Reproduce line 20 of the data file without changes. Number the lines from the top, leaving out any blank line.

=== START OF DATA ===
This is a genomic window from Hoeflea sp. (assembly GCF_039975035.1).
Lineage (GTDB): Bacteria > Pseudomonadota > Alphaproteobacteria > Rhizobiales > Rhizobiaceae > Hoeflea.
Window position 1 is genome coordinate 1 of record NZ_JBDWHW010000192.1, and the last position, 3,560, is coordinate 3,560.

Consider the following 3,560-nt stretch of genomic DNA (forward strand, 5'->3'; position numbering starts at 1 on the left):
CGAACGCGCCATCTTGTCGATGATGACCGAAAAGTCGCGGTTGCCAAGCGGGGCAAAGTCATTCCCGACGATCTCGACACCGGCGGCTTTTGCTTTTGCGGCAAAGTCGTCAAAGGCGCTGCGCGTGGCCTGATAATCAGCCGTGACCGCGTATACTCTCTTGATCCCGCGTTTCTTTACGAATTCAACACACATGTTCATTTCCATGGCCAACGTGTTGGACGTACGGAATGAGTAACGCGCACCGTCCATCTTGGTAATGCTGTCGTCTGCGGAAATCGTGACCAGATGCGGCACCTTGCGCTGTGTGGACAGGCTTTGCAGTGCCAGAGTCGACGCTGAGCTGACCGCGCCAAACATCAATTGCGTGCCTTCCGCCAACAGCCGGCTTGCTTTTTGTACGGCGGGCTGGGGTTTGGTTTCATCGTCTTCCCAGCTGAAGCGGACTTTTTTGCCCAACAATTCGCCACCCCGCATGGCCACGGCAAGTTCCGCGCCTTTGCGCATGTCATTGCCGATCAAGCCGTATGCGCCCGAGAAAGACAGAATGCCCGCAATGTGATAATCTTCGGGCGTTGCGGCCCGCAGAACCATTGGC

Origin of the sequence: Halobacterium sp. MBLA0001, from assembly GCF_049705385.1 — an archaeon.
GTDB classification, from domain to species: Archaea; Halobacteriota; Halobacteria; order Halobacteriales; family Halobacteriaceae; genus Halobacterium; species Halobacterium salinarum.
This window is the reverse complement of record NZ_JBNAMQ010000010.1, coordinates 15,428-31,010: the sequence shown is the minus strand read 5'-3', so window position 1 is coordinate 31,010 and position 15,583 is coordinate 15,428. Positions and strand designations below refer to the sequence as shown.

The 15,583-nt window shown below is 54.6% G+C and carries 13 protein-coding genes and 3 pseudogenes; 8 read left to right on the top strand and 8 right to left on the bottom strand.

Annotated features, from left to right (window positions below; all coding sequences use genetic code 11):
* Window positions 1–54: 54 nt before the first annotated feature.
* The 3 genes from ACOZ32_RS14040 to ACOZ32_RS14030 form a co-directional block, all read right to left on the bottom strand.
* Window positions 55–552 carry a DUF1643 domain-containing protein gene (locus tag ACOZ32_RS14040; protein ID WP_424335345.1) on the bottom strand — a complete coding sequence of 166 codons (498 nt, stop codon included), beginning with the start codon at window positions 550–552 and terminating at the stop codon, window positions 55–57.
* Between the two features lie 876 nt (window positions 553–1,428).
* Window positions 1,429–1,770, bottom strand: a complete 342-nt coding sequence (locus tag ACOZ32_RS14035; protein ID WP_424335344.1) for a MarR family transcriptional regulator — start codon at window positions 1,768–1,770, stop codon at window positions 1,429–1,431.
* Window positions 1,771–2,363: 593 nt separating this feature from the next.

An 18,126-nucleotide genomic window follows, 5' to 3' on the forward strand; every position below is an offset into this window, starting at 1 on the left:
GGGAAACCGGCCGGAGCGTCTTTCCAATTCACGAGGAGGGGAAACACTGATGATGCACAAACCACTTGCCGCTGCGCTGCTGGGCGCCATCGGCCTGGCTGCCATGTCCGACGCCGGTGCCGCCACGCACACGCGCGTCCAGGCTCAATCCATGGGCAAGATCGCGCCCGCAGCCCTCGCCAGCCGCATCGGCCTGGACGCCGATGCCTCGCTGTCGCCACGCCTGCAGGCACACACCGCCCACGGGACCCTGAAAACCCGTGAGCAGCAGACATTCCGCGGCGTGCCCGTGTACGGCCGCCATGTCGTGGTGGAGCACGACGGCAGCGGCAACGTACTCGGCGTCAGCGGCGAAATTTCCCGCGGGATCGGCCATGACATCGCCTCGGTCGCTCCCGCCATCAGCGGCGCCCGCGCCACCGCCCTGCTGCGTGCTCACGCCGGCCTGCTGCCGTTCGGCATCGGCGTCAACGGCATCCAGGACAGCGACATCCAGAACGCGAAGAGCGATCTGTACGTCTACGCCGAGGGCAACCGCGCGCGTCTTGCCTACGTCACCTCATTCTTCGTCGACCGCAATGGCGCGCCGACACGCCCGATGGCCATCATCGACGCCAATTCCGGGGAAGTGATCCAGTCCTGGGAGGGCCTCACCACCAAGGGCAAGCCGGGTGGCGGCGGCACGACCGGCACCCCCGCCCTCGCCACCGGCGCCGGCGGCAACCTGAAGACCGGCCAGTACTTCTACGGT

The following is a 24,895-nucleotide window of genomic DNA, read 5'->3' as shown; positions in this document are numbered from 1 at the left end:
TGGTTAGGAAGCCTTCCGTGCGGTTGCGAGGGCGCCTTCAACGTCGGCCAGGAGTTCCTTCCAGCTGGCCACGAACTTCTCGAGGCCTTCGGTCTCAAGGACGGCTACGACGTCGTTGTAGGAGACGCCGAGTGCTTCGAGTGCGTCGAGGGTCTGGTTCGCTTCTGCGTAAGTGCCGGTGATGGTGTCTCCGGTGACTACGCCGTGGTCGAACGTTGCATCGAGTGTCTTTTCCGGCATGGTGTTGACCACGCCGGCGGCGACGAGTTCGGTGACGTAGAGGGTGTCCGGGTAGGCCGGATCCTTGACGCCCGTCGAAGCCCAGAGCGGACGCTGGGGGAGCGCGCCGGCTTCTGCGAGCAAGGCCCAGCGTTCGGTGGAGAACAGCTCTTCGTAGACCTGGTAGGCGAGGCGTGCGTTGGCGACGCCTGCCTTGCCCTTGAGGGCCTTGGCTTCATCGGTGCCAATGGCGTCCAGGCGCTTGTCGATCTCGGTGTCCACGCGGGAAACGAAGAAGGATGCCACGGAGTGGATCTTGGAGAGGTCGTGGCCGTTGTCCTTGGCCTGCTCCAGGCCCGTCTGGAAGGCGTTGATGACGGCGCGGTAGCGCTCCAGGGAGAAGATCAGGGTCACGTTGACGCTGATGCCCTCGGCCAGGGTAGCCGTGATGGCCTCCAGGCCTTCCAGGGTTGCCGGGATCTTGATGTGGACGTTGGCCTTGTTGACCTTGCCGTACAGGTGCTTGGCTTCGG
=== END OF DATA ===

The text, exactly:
TGGTTAGGAAGCCTTCCGTGCGGTTGCGAGGGCGCCTTCAACGTCGGCCAGGAGTTCCTTCCAGCTGGCCACGAACTTCTCGAGGCCTTCGGTCTCAAGGACGGCTACGACGTCGTTGTAGGAGACGCCGAGTGCTTCGAGTGCGTCGAGGGTCTGGTTCGCTTCTGCGTAAGTGCCGGTGATGGTGTCTCCGGTGACTACGCCGTGGTCGAACGTTGCATCGAGTGTCTTTTCCGGCATGGTGTTGACCACGCCGGCGGCGACGAGTTCGGTGACGTAGAGGGTGTCCGGGTAGGCCGGATCCTTGACGCCCGTCGAAGCCCAGAGCGGACGCTGGGGGAGCGCGCCGGCTTCTGCGAGCAAGGCCCAGCGTTCGGTGGAGAACAGCTCTTCGTAGACCTGGTAGGCGAGGCGTGCGTTGGCGACGCCTGCCTTGCCCTTGAGGGCCTTGGCTTCATCGGTGCCAATGGCGTCCAGGCGCTTGTCGATCTCGGTGTCCACGCGGGAAACGAAGAAGGATGCCACGGAGTGGATCTTGGAGAGGTCGTGGCCGTTGTCCTTGGCCTGCTCCAGGCCCGTCTGGAAGGCGTTGATGACGGCGCGGTAGCGCTCCAGGGAGAAGATCAGGGTCACGTTGACGCTGATGCCCTCGGCCAGGGTAGCCGTGATGGCCTCCAGGCCTTCCAGGGTTGCCGGGATCTTGATGTGGACGTTGGCCTTGTTGACCTTGCCGTACAGGTGCTTGGCTTCGG